Two New Sciences


The Discourses and Mathematical Demonstrations Relating to Two New Sciences (Italian: Discorsi e Dimostrazioni Matematiche Intorno a Due Nuove Scienze, pronounced [diˈskorsi e ddimostratˈtsjoːni mateˈmaːtike inˈtorno a dˈduːe ˈnwɔːve ʃˈʃɛntse]), published in 1638 was Galileo's final book and a scientific testament covering much of his work in physics over the preceding thirty years. After his Dialogue Concerning the Two Chief World Systems, the Roman Inquisition had banned the publication of any of Galileo's works, including any he might write in the future. After the failure of his initial attempts to publish Two New Sciences in France, Germany, and Poland, it was published by Lodewijk Elzevir who was working in Leiden, South Holland, where the writ of the Inquisition was of less consequence (see House of Elzevir). Fra Fulgenzio Micanzio, the official theologian of the Republic of Venice, had initially offered to help Galileo publish in Venice the new work, but he pointed out that publishing the Two New Sciences in Venice might cause Galileo unnecessary trouble; thus, the book was eventually published in Holland. Galileo did not seem to suffer any harm from the Inquisition for publishing this book since in January 1639, the book reached Rome's bookstores, and all available copies (about fifty) were quickly sold.Discourses was written in a style similar to Dialogues, in which three men (Simplicio, Sagredo, and Salviati) discuss and debate the various questions Galileo is seeking to answer. There is a notable change in the men, however; Simplicio, in particular, is no longer quite as simple-minded, stubborn and Aristotelian as his name implies. His arguments are representative of Galileo's own early beliefs, as Sagredo represents his middle period, and Salviati proposes Galileo's newest models.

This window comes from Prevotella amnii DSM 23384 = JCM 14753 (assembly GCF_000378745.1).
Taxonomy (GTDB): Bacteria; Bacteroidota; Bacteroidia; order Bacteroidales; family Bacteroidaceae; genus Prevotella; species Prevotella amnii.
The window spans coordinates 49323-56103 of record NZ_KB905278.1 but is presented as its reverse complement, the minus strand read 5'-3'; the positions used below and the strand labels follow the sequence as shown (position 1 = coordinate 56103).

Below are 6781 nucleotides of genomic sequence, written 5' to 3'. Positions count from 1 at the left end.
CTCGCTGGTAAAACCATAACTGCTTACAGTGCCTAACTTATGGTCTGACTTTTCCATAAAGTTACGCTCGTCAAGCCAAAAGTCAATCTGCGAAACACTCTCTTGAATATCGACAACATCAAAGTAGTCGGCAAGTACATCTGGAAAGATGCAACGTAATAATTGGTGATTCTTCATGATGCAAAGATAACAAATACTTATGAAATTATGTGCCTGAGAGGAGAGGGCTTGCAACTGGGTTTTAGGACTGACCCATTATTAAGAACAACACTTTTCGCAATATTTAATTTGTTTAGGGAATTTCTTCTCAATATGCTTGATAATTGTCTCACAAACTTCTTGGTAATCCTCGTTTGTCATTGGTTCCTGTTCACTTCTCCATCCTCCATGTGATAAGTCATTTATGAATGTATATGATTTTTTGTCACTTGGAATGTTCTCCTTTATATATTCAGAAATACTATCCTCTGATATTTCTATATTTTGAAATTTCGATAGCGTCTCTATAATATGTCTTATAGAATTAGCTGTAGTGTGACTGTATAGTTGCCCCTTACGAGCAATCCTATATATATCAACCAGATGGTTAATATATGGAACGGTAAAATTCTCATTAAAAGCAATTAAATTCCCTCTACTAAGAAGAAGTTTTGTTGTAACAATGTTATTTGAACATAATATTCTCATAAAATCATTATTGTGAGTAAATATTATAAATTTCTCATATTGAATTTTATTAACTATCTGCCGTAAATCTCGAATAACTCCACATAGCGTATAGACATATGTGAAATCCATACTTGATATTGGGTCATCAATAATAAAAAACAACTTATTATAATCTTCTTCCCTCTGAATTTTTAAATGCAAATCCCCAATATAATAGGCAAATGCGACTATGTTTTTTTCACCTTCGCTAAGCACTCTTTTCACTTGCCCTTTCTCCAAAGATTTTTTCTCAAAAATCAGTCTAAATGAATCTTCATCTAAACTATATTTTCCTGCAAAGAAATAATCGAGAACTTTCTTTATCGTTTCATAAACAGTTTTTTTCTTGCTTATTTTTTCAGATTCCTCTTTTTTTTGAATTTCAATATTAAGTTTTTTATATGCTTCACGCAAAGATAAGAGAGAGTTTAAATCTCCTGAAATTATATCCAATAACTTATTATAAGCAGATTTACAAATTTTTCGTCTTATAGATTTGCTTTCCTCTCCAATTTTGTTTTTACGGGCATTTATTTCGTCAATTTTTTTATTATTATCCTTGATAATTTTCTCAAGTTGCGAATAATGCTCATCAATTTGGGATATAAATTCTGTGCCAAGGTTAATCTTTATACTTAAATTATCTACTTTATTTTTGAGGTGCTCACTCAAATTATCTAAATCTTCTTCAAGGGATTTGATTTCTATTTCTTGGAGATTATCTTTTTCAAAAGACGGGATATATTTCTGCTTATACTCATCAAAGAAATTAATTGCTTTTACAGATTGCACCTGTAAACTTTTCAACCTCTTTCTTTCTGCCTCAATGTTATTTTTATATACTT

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date of publication: 1638

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